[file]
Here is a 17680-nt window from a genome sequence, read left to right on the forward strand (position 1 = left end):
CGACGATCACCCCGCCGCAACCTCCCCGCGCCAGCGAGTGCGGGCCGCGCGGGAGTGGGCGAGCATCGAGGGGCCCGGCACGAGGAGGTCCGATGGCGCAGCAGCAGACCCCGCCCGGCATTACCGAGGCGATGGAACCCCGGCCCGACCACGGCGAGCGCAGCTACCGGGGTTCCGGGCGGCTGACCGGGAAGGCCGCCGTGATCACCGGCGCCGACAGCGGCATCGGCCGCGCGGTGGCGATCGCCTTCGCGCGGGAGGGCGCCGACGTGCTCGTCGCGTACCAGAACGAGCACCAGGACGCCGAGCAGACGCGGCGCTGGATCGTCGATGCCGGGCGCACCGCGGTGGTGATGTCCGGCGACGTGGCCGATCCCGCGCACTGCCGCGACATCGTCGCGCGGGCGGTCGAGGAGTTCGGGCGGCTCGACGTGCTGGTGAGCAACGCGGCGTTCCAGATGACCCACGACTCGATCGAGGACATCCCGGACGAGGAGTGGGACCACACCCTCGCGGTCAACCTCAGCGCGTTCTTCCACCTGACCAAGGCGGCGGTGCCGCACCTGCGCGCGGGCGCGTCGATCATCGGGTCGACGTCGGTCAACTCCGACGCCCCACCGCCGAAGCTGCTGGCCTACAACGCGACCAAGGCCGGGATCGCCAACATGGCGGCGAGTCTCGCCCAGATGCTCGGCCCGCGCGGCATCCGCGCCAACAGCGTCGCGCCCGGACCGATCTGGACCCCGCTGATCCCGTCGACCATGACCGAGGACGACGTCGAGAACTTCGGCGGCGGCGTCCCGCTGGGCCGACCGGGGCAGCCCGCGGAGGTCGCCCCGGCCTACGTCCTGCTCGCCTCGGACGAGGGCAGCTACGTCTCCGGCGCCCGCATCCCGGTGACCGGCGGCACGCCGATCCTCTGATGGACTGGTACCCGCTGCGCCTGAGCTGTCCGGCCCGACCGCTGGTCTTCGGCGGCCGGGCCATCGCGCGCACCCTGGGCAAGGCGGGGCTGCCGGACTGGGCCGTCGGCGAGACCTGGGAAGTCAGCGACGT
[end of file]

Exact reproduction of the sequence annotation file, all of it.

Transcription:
Here is a 17680-nt window from a genome sequence, read left to right on the forward strand (position 1 = left end):
CGACGATCACCCCGCCGCAACCTCCCCGCGCCAGCGAGTGCGGGCCGCGCGGGAGTGGGCGAGCATCGAGGGGCCCGGCACGAGGAGGTCCGATGGCGCAGCAGCAGACCCCGCCCGGCATTACCGAGGCGATGGAACCCCGGCCCGACCACGGCGAGCGCAGCTACCGGGGTTCCGGGCGGCTGACCGGGAAGGCCGCCGTGATCACCGGCGCCGACAGCGGCATCGGCCGCGCGGTGGCGATCGCCTTCGCGCGGGAGGGCGCCGACGTGCTCGTCGCGTACCAGAACGAGCACCAGGACGCCGAGCAGACGCGGCGCTGGATCGTCGATGCCGGGCGCACCGCGGTGGTGATGTCCGGCGACGTGGCCGATCCCGCGCACTGCCGCGACATCGTCGCGCGGGCGGTCGAGGAGTTCGGGCGGCTCGACGTGCTGGTGAGCAACGCGGCGTTCCAGATGACCCACGACTCGATCGAGGACATCCCGGACGAGGAGTGGGACCACACCCTCGCGGTCAACCTCAGCGCGTTCTTCCACCTGACCAAGGCGGCGGTGCCGCACCTGCGCGCGGGCGCGTCGATCATCGGGTCGACGTCGGTCAACTCCGACGCCCCACCGCCGAAGCTGCTGGCCTACAACGCGACCAAGGCCGGGATCGCCAACATGGCGGCGAGTCTCGCCCAGATGCTCGGCCCGCGCGGCATCCGCGCCAACAGCGTCGCGCCCGGACCGATCTGGACCCCGCTGATCCCGTCGACCATGACCGAGGACGACGTCGAGAACTTCGGCGGCGGCGTCCCGCTGGGCCGACCGGGGCAGCCCGCGGAGGTCGCCCCGGCCTACGTCCTGCTCGCCTCGGACGAGGGCAGCTACGTCTCCGGCGCCCGCATCCCGGTGACCGGCGGCACGCCGATCCTCTGATGGACTGGTACCCGCTGCGCCTGAGCTGTCCGGCCCGACCGCTGGTCTTCGGCGGCCGGGCCATCGCGCGCACCCTGGGCAAGGCGGGGCTGCCGGACTGGGCCGTCGGCGAGACCTGGGAAGTCAGCGACGT